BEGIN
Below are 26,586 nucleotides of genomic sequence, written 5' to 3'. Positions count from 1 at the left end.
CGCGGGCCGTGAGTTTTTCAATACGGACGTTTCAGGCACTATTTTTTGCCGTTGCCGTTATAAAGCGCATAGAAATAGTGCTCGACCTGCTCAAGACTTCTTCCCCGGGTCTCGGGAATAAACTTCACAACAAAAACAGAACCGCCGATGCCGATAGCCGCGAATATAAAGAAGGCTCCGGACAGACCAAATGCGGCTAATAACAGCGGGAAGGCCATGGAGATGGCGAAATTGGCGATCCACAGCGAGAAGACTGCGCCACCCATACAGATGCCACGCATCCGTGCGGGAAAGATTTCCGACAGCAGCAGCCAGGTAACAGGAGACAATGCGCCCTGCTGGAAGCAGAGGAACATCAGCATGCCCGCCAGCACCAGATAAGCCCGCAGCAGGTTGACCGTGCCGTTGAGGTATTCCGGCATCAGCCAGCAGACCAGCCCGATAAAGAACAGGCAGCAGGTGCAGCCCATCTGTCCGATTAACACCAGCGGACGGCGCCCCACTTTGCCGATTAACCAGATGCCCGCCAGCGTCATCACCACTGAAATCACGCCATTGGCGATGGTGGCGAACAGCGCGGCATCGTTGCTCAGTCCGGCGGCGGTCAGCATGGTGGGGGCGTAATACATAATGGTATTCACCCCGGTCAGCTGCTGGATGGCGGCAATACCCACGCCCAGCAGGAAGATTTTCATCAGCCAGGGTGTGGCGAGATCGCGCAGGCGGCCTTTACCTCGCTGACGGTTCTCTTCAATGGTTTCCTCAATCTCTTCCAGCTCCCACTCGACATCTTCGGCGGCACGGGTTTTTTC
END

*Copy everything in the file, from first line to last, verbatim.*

Below are 26,586 nucleotides of genomic sequence, written 5' to 3'. Positions count from 1 at the left end.
CGCGGGCCGTGAGTTTTTCAATACGGACGTTTCAGGCACTATTTTTTGCCGTTGCCGTTATAAAGCGCATAGAAATAGTGCTCGACCTGCTCAAGACTTCTTCCCCGGGTCTCGGGAATAAACTTCACAACAAAAACAGAACCGCCGATGCCGATAGCCGCGAATATAAAGAAGGCTCCGGACAGACCAAATGCGGCTAATAACAGCGGGAAGGCCATGGAGATGGCGAAATTGGCGATCCACAGCGAGAAGACTGCGCCACCCATACAGATGCCACGCATCCGTGCGGGAAAGATTTCCGACAGCAGCAGCCAGGTAACAGGAGACAATGCGCCCTGCTGGAAGCAGAGGAACATCAGCATGCCCGCCAGCACCAGATAAGCCCGCAGCAGGTTGACCGTGCCGTTGAGGTATTCCGGCATCAGCCAGCAGACCAGCCCGATAAAGAACAGGCAGCAGGTGCAGCCCATCTGTCCGATTAACACCAGCGGACGGCGCCCCACTTTGCCGATTAACCAGATGCCCGCCAGCGTCATCACCACTGAAATCACGCCATTGGCGATGGTGGCGAACAGCGCGGCATCGTTGCTCAGTCCGGCGGCGGTCAGCATGGTGGGGGCGTAATACATAATGGTATTCACCCCGGTCAGCTGCTGGATGGCGGCAATACCCACGCCCAGCAGGAAGATTTTCATCAGCCAGGGTGTGGCGAGATCGCGCAGGCGGCCTTTACCTCGCTGACGGTTCTCTTCAATGGTTTCCTCAATCTCTTCCAGCTCCCACTCGACATCTTCGGCGGCACGGGTTTTTTC